I feel like my introduction upon my return from Spain to the United States as the new school year begins should be the following: “This is Karyn Dickerson. She loves education and wants to talk about it with others. She is a teacher but she is not teaching in the classroom this year. No, that does not mean she is not a teacher, it just means her classroom got a lot bigger. Yes, she is also a student. And a representative. Afortunada.”
If you want to read more about my journey this year, you can follow me on Facebook, http://goo.gl/4wsNRe; Twitter, https://twitter.com/kdickersonnctoy; my website, www.karyndickerson.com; and/or my blog, http://karyndickersontoy.blogspot.com.
The NCDPI and NC Association of Educators will host a webinar on Tuesday, Sept. 17, from 4-5:30 p.m. to receive feedback on the 2012-13 administration of the Common Exams and the Spring 2013 roster verification process. Teachers may register to participate at http://www1.gotomeeting.com/register/251489857. Once you register, you will receive an e-mail message with participation directions. If you have any questions in the interim, please e-mail them to firstname.lastname@example.org.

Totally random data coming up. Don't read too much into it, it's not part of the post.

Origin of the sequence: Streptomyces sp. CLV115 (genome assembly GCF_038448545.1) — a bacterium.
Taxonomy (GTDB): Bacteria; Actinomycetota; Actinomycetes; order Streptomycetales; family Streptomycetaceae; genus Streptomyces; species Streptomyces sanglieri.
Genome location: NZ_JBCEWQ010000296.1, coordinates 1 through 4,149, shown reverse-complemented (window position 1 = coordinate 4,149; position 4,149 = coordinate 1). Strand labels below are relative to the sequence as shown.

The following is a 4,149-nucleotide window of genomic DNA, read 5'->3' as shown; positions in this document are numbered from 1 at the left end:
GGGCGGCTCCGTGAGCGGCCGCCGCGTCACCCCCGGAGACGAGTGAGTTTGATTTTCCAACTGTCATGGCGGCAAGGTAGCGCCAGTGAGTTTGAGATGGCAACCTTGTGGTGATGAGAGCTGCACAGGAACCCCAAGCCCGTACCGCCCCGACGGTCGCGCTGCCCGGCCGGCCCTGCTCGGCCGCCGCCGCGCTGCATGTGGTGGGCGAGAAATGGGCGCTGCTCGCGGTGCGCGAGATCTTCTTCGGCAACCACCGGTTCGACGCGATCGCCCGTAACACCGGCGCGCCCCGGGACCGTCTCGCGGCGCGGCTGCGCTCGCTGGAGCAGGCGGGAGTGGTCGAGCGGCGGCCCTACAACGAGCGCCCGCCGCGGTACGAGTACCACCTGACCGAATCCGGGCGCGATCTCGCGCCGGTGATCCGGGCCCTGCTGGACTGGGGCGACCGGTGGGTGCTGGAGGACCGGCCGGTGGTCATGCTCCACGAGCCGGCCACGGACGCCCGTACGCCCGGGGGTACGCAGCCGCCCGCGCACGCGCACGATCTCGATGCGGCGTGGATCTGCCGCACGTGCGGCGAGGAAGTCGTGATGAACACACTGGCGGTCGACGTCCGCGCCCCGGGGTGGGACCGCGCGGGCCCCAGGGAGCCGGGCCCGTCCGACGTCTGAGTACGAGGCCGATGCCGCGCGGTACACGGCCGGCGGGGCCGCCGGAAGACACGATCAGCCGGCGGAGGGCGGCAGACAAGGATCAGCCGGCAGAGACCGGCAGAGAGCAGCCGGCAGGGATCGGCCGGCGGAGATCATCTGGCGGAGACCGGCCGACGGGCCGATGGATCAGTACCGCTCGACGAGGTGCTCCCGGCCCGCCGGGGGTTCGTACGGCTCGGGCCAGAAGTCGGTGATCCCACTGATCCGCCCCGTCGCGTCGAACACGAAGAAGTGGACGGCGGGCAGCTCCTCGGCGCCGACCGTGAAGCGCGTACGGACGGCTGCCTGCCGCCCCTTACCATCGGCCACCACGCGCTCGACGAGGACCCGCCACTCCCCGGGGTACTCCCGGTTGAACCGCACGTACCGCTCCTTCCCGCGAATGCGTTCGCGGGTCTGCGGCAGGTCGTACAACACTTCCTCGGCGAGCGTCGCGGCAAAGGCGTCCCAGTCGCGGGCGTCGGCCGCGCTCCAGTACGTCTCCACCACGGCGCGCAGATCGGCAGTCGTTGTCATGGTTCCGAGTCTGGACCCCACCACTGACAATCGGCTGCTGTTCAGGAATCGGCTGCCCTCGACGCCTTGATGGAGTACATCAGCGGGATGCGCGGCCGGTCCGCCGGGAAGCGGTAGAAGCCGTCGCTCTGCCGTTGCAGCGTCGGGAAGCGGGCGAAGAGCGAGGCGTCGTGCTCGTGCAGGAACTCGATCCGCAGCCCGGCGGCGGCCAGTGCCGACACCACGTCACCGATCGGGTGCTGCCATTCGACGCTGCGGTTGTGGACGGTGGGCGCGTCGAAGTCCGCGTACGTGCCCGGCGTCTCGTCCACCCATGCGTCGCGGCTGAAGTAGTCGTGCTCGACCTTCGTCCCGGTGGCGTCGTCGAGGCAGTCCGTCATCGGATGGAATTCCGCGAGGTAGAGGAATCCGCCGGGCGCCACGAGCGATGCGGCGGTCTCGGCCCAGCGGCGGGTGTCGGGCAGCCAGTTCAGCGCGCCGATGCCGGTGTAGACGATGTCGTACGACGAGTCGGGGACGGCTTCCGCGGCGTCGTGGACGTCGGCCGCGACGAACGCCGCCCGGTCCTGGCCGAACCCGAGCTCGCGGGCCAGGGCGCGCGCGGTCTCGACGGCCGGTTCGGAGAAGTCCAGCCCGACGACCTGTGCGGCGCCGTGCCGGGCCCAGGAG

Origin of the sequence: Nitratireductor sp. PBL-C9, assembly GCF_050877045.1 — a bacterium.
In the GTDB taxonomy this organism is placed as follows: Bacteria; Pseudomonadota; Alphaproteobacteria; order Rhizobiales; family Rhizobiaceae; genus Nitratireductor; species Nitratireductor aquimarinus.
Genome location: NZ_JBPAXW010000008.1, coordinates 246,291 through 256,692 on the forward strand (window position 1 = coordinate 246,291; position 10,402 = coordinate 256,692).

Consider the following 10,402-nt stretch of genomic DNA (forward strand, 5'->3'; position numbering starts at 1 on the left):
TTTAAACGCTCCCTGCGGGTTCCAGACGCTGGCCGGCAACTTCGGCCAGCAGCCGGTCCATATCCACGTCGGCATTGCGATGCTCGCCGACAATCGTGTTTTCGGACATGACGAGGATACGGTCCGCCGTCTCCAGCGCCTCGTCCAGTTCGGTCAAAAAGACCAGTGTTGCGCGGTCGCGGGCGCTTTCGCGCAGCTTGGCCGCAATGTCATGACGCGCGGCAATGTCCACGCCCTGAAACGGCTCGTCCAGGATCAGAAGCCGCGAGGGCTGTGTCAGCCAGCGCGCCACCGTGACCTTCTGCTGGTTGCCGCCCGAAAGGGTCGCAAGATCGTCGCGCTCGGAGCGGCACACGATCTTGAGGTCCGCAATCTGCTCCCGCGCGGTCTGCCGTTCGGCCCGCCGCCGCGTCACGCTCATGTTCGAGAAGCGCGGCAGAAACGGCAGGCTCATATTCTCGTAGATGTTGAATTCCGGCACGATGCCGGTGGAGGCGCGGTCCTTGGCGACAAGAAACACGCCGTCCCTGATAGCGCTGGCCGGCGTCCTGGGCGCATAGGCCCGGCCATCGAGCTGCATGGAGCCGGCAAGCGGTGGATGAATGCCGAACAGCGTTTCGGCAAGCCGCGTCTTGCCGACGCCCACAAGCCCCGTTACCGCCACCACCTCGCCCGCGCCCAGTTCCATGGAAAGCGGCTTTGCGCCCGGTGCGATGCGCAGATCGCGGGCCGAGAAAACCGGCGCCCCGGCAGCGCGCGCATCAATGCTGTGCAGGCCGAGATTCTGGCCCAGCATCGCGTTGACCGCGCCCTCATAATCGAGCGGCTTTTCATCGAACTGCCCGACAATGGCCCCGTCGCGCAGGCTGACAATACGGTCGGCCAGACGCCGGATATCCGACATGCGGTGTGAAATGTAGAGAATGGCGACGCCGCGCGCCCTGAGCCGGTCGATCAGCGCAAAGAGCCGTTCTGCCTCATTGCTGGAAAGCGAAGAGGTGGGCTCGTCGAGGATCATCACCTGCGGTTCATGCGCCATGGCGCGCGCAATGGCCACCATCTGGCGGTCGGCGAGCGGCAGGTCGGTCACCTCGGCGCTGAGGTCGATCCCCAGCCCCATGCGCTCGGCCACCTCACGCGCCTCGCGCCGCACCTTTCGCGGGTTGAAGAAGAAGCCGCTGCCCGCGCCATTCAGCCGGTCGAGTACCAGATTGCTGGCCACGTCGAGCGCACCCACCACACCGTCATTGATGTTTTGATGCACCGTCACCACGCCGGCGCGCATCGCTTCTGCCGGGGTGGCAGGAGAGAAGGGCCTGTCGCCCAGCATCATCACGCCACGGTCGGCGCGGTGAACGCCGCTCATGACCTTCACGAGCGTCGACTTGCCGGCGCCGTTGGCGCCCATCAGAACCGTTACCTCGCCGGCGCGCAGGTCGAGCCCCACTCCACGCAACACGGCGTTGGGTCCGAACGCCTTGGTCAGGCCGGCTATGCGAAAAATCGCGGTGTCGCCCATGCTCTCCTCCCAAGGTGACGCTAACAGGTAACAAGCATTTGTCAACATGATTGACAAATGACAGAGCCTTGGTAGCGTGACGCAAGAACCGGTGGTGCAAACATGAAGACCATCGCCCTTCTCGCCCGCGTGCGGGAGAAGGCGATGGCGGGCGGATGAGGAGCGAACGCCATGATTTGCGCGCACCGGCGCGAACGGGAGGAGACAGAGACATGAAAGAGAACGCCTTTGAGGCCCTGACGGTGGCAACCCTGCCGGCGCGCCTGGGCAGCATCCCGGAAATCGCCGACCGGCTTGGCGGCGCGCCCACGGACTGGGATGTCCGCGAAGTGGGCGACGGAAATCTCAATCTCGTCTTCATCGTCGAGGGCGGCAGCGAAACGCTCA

Skills students will need for college and career readiness include global awareness and critical thinking - with and without technological tools. How widely are these embedded within instructional delivery and learning? How often are teachers using data to differentiate? Visit http://bit.ly/si2013p21 for resources to assist teachers with using the framework for 21st century skills to differentiate instruction and meet the needs of all learners. For more information, please contact Lynne Johnson at email@example.com or Jessica Garner at Jessica.firstname.lastname@example.org.